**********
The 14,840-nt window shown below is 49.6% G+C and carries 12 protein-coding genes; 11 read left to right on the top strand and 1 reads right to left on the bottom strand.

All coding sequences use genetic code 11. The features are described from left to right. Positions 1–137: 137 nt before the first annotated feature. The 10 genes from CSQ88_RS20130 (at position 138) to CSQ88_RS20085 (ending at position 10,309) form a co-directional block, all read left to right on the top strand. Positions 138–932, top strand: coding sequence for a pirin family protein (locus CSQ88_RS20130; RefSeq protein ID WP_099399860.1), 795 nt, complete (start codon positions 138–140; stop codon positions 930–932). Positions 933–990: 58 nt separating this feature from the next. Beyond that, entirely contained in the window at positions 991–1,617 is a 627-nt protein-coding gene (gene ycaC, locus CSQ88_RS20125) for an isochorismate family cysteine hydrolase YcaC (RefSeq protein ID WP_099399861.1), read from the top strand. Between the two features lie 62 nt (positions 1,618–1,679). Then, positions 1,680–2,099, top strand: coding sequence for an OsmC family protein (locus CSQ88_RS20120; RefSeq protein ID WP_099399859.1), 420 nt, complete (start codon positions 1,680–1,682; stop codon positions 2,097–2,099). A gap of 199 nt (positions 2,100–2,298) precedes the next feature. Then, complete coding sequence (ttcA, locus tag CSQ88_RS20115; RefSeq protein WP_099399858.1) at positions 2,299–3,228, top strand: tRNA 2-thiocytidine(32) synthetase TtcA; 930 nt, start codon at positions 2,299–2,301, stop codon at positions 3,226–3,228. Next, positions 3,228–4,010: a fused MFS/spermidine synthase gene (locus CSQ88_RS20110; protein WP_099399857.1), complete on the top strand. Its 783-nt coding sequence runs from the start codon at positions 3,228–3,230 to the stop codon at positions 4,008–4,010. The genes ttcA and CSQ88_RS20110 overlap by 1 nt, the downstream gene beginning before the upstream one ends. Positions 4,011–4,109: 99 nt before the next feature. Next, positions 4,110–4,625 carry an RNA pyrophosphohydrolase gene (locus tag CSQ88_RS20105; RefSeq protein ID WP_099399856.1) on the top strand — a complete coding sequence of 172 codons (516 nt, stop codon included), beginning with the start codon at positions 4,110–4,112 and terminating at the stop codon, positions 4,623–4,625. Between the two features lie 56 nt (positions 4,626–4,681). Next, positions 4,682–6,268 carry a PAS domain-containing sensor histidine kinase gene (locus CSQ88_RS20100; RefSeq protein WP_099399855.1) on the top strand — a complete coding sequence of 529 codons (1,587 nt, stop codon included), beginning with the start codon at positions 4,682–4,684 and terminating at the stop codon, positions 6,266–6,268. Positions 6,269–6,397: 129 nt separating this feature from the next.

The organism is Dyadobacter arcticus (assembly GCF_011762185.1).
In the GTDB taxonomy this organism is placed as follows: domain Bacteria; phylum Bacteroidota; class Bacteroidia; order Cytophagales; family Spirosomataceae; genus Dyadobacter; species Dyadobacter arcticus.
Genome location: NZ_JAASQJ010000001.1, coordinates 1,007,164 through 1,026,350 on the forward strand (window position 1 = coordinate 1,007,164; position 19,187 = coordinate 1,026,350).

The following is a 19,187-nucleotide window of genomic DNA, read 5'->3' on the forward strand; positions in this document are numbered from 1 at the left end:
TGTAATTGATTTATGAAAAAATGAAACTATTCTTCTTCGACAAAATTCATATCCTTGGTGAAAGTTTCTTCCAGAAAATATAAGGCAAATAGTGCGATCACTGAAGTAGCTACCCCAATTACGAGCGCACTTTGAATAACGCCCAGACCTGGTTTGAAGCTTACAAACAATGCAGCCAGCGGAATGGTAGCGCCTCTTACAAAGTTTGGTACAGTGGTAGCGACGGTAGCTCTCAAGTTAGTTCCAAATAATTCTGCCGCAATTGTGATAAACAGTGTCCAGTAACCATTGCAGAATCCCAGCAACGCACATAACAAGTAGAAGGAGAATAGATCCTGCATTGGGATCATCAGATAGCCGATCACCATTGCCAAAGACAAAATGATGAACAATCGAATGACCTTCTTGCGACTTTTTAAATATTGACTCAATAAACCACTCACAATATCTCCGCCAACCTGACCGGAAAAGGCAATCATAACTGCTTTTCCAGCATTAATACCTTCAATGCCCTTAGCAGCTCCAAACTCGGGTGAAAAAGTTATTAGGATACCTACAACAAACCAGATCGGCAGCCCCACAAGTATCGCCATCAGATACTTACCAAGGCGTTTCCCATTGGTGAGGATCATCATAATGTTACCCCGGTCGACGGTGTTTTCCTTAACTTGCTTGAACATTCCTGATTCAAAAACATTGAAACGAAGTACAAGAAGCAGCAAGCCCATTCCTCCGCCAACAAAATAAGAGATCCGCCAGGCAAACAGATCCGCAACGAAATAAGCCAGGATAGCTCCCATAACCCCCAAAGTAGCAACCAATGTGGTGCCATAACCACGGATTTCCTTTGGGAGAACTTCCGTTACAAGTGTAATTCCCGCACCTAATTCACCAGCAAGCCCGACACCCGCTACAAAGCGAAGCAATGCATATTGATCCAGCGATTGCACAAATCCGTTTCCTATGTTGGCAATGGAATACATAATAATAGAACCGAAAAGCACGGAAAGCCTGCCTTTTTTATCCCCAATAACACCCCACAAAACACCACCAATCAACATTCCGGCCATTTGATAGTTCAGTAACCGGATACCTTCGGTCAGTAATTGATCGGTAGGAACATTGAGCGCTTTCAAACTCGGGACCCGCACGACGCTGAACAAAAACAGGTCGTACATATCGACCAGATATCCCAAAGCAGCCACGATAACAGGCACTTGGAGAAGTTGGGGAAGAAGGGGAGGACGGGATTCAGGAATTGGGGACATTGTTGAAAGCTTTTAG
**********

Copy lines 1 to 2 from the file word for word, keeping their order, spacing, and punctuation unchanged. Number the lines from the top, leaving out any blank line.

The 14,840-nt window shown below is 49.6% G+C and carries 12 protein-coding genes; 11 read left to right on the top strand and 1 reads right to left on the bottom strand.

All coding sequences use genetic code 11. The features are described from left to right. Positions 1–137: 137 nt before the first annotated feature. The 10 genes from CSQ88_RS20130 (at position 138) to CSQ88_RS20085 (ending at position 10,309) form a co-directional block, all read left to right on the top strand. Positions 138–932, top strand: coding sequence for a pirin family protein (locus CSQ88_RS20130; RefSeq protein ID WP_099399860.1), 795 nt, complete (start codon positions 138–140; stop codon positions 930–932). Positions 933–990: 58 nt separating this feature from the next. Beyond that, entirely contained in the window at positions 991–1,617 is a 627-nt protein-coding gene (gene ycaC, locus CSQ88_RS20125) for an isochorismate family cysteine hydrolase YcaC (RefSeq protein ID WP_099399861.1), read from the top strand. Between the two features lie 62 nt (positions 1,618–1,679). Then, positions 1,680–2,099, top strand: coding sequence for an OsmC family protein (locus CSQ88_RS20120; RefSeq protein ID WP_099399859.1), 420 nt, complete (start codon positions 1,680–1,682; stop codon positions 2,097–2,099). A gap of 199 nt (positions 2,100–2,298) precedes the next feature. Then, complete coding sequence (ttcA, locus tag CSQ88_RS20115; RefSeq protein WP_099399858.1) at positions 2,299–3,228, top strand: tRNA 2-thiocytidine(32) synthetase TtcA; 930 nt, start codon at positions 2,299–2,301, stop codon at positions 3,226–3,228. Next, positions 3,228–4,010: a fused MFS/spermidine synthase gene (locus CSQ88_RS20110; protein WP_099399857.1), complete on the top strand. Its 783-nt coding sequence runs from the start codon at positions 3,228–3,230 to the stop codon at positions 4,008–4,010. The genes ttcA and CSQ88_RS20110 overlap by 1 nt, the downstream gene beginning before the upstream one ends. Positions 4,011–4,109: 99 nt before the next feature. Next, positions 4,110–4,625 carry an RNA pyrophosphohydrolase gene (locus tag CSQ88_RS20105; RefSeq protein ID WP_099399856.1) on the top strand — a complete coding sequence of 172 codons (516 nt, stop codon included), beginning with the start codon at positions 4,110–4,112 and terminating at the stop codon, positions 4,623–4,625. Between the two features lie 56 nt (positions 4,626–4,681). Next, positions 4,682–6,268 carry a PAS domain-containing sensor histidine kinase gene (locus CSQ88_RS20100; RefSeq protein WP_099399855.1) on the top strand — a complete coding sequence of 529 codons (1,587 nt, stop codon included), beginning with the start codon at positions 4,682–4,684 and terminating at the stop codon, positions 6,266–6,268. Positions 6,269–6,397: 129 nt separating this feature from the next.